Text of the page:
While the Government believes a multi-annual financial settlement is necessary to provide the BBC with operational stability and independence from political intervention, it also believes that the BBC should not be the sole provider of essential public content.
Responding to the changing media market, the BBC has begun to develop its role as a partner with an increasing range of other media and cultural organisations. Potentially the most significant of these is the prospective joint venture between Channel 4 and BBC Worldwide.
The Channel 4 Corporation (C4C) has a key role to play in providing a balanced mix of public service content alongside the BBC. It is a major commissioner of independent content, and in 4IP has begun to extend delivery into the online and multimedia world. To enable C4C to continue as a catalyst for innovation in future and build on Next on 4, the Government invites the Board of C4C to respond to its proposals to:
- update the statutory remit of Channel 4 should be updated to include providing public service content, promoting creativity and new talent across all digital media
- make C4C’s remit less television-centric,
and with clear commitments to
- national and international news
- programming for older children and young adults
- original, high quality content, including film, which provides alternative perspectives and reflects Britain’s diversity
- developing content through partnerships with other British cultural organisations
In looking to secure a long-term and stable financial footing for Channel 4, the Government has considered a range of options, including a joint venture between C4 and BBC Worldwide; a merger between C4 and a private sector partner; creating a new commercial entity; and options for a standalone C4.
After detailed examination, the Government has concluded that:
- partnerships of scale between C4C and BBC Worldwide have the potential to deliver significant value to both parties
- it welcomes the discussions between the BBC and C4 on a series a joint ventures including around digital channels, advertising and DVD sales, and are ready to provide the regulatory clearance for such joint ventures, if commercial terms can be agreed.
BBC Worldwide has the potential to become a significant global rights business for Britain and restricting it to a narrow supporting role to the BBC would be a missed opportunity.
Funding for essential pubic service content is facing an acute challenge, with provision of news in the nations, regions and locally under particular threat. Without action, there will be a significant reduction in the range and quality of commercially provided news across all media – TV, radio, newspapers and online.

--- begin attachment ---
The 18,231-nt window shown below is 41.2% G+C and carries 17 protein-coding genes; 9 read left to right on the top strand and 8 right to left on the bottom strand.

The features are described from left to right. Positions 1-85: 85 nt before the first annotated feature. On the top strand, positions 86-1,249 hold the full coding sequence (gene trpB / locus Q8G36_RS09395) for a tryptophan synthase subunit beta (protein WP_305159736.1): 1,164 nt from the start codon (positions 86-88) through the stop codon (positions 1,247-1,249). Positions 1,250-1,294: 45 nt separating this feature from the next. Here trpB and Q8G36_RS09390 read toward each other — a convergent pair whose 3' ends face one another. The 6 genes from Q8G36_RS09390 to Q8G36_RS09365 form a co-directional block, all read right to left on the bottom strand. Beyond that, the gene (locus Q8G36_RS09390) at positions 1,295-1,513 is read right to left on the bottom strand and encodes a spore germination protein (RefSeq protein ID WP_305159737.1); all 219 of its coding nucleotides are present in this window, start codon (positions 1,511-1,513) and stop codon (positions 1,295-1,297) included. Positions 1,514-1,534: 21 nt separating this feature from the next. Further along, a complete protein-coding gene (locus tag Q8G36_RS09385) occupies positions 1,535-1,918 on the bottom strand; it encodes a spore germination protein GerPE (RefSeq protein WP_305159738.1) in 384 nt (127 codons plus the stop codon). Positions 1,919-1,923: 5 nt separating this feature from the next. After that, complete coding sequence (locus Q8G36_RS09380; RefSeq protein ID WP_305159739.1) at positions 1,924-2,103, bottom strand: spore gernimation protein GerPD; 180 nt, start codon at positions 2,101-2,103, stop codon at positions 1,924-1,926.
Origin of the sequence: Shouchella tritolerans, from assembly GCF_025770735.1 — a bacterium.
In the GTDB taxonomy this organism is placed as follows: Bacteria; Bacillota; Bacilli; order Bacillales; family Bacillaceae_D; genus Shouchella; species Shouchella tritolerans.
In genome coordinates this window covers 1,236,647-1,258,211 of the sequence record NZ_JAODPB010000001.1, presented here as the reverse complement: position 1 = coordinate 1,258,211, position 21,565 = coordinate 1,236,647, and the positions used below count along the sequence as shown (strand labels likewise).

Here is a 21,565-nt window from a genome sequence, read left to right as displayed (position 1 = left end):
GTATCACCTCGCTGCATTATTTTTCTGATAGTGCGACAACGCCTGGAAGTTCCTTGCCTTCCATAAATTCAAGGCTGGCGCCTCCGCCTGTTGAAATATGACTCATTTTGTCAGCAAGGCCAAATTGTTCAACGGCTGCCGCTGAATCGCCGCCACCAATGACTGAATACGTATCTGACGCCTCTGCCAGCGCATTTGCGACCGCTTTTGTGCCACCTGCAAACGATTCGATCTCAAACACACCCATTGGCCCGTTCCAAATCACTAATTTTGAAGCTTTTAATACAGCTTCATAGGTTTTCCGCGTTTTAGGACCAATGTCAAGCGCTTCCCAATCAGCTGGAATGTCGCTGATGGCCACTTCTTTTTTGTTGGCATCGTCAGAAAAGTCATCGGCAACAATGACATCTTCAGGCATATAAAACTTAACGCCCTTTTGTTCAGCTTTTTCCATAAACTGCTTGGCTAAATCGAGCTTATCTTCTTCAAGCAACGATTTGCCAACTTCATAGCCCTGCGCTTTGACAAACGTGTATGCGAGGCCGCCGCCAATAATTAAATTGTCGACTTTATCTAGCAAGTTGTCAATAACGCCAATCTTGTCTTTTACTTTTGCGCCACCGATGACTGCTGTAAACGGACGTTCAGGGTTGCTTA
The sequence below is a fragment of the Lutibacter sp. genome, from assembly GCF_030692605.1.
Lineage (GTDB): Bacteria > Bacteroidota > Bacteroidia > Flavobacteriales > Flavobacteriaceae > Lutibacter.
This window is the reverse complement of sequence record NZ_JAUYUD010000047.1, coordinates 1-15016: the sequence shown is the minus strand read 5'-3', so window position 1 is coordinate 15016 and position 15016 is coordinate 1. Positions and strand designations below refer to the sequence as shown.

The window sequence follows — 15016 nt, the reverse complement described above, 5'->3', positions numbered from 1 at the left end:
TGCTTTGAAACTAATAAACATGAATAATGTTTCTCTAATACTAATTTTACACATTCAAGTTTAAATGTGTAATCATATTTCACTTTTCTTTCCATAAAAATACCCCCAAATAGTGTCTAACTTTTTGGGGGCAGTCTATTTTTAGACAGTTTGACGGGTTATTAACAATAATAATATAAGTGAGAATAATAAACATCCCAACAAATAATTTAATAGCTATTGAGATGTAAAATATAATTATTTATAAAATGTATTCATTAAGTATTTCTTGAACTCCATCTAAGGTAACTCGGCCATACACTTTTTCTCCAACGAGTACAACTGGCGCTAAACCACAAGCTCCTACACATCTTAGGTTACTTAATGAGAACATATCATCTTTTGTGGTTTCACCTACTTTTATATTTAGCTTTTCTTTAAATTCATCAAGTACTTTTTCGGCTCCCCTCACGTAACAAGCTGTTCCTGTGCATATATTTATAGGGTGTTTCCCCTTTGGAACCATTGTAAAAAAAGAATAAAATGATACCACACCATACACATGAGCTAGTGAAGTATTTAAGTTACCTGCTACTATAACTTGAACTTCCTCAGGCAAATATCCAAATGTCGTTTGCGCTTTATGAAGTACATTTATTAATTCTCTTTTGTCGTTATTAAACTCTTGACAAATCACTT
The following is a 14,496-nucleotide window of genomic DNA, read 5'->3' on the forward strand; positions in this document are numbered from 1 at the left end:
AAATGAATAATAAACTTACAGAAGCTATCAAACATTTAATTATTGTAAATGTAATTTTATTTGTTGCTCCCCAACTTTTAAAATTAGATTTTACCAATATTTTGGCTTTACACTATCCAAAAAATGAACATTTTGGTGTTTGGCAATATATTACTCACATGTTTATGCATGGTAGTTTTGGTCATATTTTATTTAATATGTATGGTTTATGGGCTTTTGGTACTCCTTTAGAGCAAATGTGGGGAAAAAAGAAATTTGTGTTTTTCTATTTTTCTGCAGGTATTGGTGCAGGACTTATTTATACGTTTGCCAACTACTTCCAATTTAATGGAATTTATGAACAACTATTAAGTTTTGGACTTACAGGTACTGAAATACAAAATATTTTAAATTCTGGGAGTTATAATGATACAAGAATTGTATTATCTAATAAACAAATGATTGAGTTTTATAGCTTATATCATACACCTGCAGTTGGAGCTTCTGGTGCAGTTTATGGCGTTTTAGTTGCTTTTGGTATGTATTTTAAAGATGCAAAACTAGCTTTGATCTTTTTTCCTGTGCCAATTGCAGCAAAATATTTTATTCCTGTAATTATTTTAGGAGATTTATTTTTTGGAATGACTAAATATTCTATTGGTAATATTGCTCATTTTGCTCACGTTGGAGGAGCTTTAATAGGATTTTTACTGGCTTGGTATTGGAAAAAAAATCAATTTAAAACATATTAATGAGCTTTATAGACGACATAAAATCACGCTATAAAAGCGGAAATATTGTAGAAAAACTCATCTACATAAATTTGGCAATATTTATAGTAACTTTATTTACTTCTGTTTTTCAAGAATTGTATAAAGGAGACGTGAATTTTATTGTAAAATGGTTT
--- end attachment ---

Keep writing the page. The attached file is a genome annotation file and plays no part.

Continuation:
To address this, the Government will:
- discuss with the BBC Trust whether a portion of the projected underspend in the Digital Switchover Help Scheme could fund a range of pilots to test options for contestable funding for news before 2012
- consult on the idea of a Contained Contestable Element of the Licence Fee, primarily for news. This option would mean that, from 2013 onwards, an element broadly equivalent to the 3.5% currently ring-fenced for the Digital Switchover Help Scheme and communications could be maintained, for the clearly defined purpose of funding news.
Subject to the outcome of this consultation, the Government proposes:
- pilots of Independently Funded News Consortia (IFNCs) should be conducted in Scotland, Wales and one English region to help secure a regional and local stream of multimedia and broadcast news
- these IFNCs could include existing TV news providers, newspaper groups or other newsgathering agencies
IFNCs would be substantially publicly financed, potentially through a Contained Contestable Element of the Licence Fee
- as well as providing cross-media news, IFNCs would provide broadcast news for the existing regional news slots of current Channel 3 Licensees, to maximise audience reach.
The framework for the independent production sector must also be updated for a digital age to support original, high quality independent content across the UK online and on air.
To that end: the BBC’s New Media Rights Framework should be adopted more widely in Government and other public bodies who commission online content
To sustain a content production base in the Nations, the Report recommends that:
- the BBC Trust encourages the BBC to aim to exceed its targets for production in Scotland by 2012, and in Wales and Northern Ireland by 2012
- STV Group plc and UTV Ltd should be given equivalent status to qualifying independent production companies for the purposes of independent production quotas which apply to the BBC, C4, ITV plc and five. The Government proposes to bring forward legislation, following a consultation.